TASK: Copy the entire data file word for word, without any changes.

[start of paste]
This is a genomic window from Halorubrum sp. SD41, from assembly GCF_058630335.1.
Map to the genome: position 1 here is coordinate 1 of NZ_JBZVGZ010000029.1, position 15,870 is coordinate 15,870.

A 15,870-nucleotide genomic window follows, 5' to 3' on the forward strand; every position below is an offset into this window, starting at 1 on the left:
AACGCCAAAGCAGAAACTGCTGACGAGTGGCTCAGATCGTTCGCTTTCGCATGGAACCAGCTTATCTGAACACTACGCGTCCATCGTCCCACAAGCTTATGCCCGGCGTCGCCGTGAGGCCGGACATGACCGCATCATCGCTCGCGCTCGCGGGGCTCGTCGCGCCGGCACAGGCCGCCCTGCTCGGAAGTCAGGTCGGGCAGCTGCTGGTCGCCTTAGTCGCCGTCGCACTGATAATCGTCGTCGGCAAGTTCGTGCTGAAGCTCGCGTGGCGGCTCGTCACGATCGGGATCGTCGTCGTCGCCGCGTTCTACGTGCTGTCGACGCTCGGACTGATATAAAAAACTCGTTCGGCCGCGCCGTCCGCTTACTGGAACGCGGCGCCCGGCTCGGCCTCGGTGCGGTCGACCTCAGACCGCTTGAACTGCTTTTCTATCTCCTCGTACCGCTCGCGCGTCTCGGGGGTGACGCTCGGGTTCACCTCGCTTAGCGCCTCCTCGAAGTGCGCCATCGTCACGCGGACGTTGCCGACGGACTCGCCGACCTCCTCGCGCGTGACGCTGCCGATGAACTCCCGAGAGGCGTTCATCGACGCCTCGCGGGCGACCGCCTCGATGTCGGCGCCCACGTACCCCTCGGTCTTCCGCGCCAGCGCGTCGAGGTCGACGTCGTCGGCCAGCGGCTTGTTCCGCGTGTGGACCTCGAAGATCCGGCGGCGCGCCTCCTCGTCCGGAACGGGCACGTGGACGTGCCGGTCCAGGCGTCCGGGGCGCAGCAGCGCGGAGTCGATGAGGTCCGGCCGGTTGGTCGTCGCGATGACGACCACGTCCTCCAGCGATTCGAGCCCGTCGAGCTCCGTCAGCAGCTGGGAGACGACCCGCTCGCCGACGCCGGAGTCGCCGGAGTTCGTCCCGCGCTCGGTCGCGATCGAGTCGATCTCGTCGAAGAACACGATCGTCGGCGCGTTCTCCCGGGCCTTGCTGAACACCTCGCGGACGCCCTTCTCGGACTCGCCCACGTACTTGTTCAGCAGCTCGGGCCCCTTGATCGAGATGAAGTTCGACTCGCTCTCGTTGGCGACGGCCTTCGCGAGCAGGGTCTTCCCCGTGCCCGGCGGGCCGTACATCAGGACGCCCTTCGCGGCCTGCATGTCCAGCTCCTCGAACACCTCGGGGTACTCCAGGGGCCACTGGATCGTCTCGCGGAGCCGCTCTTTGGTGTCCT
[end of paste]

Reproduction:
This is a genomic window from Halorubrum sp. SD41, from assembly GCF_058630335.1.
Map to the genome: position 1 here is coordinate 1 of NZ_JBZVGZ010000029.1, position 15,870 is coordinate 15,870.

A 15,870-nucleotide genomic window follows, 5' to 3' on the forward strand; every position below is an offset into this window, starting at 1 on the left:
AACGCCAAAGCAGAAACTGCTGACGAGTGGCTCAGATCGTTCGCTTTCGCATGGAACCAGCTTATCTGAACACTACGCGTCCATCGTCCCACAAGCTTATGCCCGGCGTCGCCGTGAGGCCGGACATGACCGCATCATCGCTCGCGCTCGCGGGGCTCGTCGCGCCGGCACAGGCCGCCCTGCTCGGAAGTCAGGTCGGGCAGCTGCTGGTCGCCTTAGTCGCCGTCGCACTGATAATCGTCGTCGGCAAGTTCGTGCTGAAGCTCGCGTGGCGGCTCGTCACGATCGGGATCGTCGTCGTCGCCGCGTTCTACGTGCTGTCGACGCTCGGACTGATATAAAAAACTCGTTCGGCCGCGCCGTCCGCTTACTGGAACGCGGCGCCCGGCTCGGCCTCGGTGCGGTCGACCTCAGACCGCTTGAACTGCTTTTCTATCTCCTCGTACCGCTCGCGCGTCTCGGGGGTGACGCTCGGGTTCACCTCGCTTAGCGCCTCCTCGAAGTGCGCCATCGTCACGCGGACGTTGCCGACGGACTCGCCGACCTCCTCGCGCGTGACGCTGCCGATGAACTCCCGAGAGGCGTTCATCGACGCCTCGCGGGCGACCGCCTCGATGTCGGCGCCCACGTACCCCTCGGTCTTCCGCGCCAGCGCGTCGAGGTCGACGTCGTCGGCCAGCGGCTTGTTCCGCGTGTGGACCTCGAAGATCCGGCGGCGCGCCTCCTCGTCCGGAACGGGCACGTGGACGTGCCGGTCCAGGCGTCCGGGGCGCAGCAGCGCGGAGTCGATGAGGTCCGGCCGGTTGGTCGTCGCGATGACGACCACGTCCTCCAGCGATTCGAGCCCGTCGAGCTCCGTCAGCAGCTGGGAGACGACCCGCTCGCCGACGCCGGAGTCGCCGGAGTTCGTCCCGCGCTCGGTCGCGATCGAGTCGATCTCGTCGAAGAACACGATCGTCGGCGCGTTCTCCCGGGCCTTGCTGAACACCTCGCGGACGCCCTTCTCGGACTCGCCCACGTACTTGTTCAGCAGCTCGGGCCCCTTGATCGAGATGAAGTTCGACTCGCTCTCGTTGGCGACGGCCTTCGCGAGCAGGGTCTTCCCCGTGCCCGGCGGGCCGTACATCAGGACGCCCTTCGCGGCCTGCATGTCCAGCTCCTCGAACACCTCGGGGTACTCCAGGGGCCACTGGATCGTCTCGCGGAGCCGCTCTTTGGTGTCCT